August 5, 2020 /

Jewish Community Center of Paramus / Congregation Beth Tikvah

Contact Us: (201) 262-7691 |

Find Us: E. 304 Midland Avenue, Paramus, NJ 07652


Coronavirus Information

With extreme caution due to the Novel Coronavirus, the JCCP/CBT building will be closed for the near future.
We are holding Kabbalat Shabbat, Havdalah and Daily Evening Minyan Services online each week. See flyer below. Contact our office, 201-262-7691 for details.
We will suspend Shabbat and morning minyans, all rentals, meetings and activities in the synagogue building.
Religious School has gone online! Email our Education Director to join! 
The JCCP/CBT offices will closed.
Rabbi Weiner and the office staff will be working their regular hours remotely, answering phone messages and email.

For all the latest Coronavirus information and recommendations from the CDC please click on this link:

The Jewish Funeral

The funeral should take place as soon as possible, preferably within 24 -48 hours of death.

The JCCP/CBT can provide members to remain in the home during the funeral for security. They can prepare the home for Shiva while the funeral is taking place.

It is considered a great mitzvah to attend a funeral service and to accompany the funeral procession to the cemetery.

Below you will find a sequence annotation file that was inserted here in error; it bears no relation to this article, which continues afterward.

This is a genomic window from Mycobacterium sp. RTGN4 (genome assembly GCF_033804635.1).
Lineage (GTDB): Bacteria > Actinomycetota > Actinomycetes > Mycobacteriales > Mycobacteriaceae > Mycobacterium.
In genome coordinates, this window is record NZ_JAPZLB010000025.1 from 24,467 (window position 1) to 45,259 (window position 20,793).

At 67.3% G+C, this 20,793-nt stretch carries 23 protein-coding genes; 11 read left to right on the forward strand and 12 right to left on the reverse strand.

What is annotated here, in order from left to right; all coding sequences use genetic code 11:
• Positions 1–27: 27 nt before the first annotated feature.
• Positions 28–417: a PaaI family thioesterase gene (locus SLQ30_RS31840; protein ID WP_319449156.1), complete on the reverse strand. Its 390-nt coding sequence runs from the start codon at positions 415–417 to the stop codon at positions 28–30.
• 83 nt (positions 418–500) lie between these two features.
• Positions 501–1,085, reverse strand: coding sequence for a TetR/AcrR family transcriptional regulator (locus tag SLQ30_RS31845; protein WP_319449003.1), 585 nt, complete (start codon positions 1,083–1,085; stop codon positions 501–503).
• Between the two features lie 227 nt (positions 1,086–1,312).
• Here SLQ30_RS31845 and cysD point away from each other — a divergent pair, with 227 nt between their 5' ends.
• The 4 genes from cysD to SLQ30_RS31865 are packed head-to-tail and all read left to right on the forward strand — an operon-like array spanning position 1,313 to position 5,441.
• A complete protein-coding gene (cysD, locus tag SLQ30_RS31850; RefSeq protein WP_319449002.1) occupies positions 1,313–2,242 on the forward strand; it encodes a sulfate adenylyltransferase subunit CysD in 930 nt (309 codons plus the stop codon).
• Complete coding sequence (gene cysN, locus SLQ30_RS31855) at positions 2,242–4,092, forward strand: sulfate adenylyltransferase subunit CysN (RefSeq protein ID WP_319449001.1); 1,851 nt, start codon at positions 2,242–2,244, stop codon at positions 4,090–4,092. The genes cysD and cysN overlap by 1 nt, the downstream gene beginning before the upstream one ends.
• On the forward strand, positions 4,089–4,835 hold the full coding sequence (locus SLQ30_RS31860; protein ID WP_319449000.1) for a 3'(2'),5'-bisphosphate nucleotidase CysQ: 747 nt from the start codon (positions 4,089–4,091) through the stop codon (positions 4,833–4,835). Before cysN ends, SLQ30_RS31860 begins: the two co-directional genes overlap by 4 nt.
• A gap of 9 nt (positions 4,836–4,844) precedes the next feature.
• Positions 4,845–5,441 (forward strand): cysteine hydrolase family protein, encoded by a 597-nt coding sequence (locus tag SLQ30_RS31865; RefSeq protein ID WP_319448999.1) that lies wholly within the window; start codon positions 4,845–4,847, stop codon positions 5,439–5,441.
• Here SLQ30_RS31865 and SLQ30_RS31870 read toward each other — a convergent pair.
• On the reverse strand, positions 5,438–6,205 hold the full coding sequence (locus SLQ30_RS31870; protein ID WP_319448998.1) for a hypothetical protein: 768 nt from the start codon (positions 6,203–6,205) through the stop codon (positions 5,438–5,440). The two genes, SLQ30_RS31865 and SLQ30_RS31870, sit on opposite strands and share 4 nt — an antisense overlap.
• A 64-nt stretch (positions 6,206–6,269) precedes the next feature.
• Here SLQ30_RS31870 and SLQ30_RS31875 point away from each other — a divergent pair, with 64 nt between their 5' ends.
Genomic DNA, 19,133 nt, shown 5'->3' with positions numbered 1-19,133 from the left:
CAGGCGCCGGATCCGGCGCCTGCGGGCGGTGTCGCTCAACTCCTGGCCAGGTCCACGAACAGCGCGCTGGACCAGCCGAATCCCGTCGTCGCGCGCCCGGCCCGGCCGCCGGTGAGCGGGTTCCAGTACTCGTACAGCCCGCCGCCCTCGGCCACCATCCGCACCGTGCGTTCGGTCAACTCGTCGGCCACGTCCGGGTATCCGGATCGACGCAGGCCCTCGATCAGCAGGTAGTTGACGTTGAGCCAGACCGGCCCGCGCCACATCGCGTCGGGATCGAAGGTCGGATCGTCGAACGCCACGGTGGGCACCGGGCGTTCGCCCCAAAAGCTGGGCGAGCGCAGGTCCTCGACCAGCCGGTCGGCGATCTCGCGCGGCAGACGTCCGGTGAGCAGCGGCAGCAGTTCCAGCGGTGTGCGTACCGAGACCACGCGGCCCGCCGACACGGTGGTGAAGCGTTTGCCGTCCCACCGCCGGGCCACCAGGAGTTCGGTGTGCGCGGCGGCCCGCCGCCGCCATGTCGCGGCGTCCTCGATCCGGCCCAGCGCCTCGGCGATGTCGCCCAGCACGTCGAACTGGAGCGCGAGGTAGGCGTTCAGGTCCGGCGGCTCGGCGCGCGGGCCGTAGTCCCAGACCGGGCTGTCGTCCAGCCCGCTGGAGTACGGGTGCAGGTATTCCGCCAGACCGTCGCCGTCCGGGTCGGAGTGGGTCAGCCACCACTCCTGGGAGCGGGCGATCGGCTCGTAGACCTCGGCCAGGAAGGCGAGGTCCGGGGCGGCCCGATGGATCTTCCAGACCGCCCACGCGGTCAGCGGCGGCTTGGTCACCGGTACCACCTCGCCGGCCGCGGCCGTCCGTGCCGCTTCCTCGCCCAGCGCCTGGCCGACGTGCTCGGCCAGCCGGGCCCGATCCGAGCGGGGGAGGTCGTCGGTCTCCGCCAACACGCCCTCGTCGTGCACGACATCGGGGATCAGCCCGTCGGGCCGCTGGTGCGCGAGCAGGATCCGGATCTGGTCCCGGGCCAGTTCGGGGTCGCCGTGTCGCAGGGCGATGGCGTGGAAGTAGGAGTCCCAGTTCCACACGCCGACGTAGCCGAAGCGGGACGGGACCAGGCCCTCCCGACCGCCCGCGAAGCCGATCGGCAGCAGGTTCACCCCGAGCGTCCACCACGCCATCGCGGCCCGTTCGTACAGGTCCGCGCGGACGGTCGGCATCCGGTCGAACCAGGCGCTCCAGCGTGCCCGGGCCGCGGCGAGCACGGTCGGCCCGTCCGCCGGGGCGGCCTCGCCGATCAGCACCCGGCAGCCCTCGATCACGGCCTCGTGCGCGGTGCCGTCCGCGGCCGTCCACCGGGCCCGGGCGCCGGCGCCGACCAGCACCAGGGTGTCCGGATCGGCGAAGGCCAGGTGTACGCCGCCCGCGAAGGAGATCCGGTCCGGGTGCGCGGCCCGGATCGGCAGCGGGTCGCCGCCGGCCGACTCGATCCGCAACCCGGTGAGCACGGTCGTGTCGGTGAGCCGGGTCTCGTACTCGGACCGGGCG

The coffin is lowered into the grave and covered with earth until a mound is formed.  This is the last act we can perform for the deceased.  It should be done with great care and concern by and in the presence of relatives and friends.

There are many who are confused about this obligation or prefer for others to complete the burial service.   But our tradition teaches that to walk away and to leave the burial for the cemetery gravediggers is to avoid our own responsibility. The burial Kaddish is recited by the mourners at the conclusion of the Service.

On leaving the graveside, those present at the cemetery stand in two parallel lines facing one another forming an aisle.  The mourners pass through this aisle and those present recite the traditional words of comfort: “HaMakom y’nachem etchem B’toch shear avelei tziyon virushalayim, “May the Lord comfort you among the mourners of Zion and Jerusalem.” In this way we direct our sympathies and concern to the mourners.

After the funeral, those in attendance wash their hands. This is symbolic of the ancient custom of purification after contact with death. The washing is done upon returning from the cemetery, before entering the Shiva house.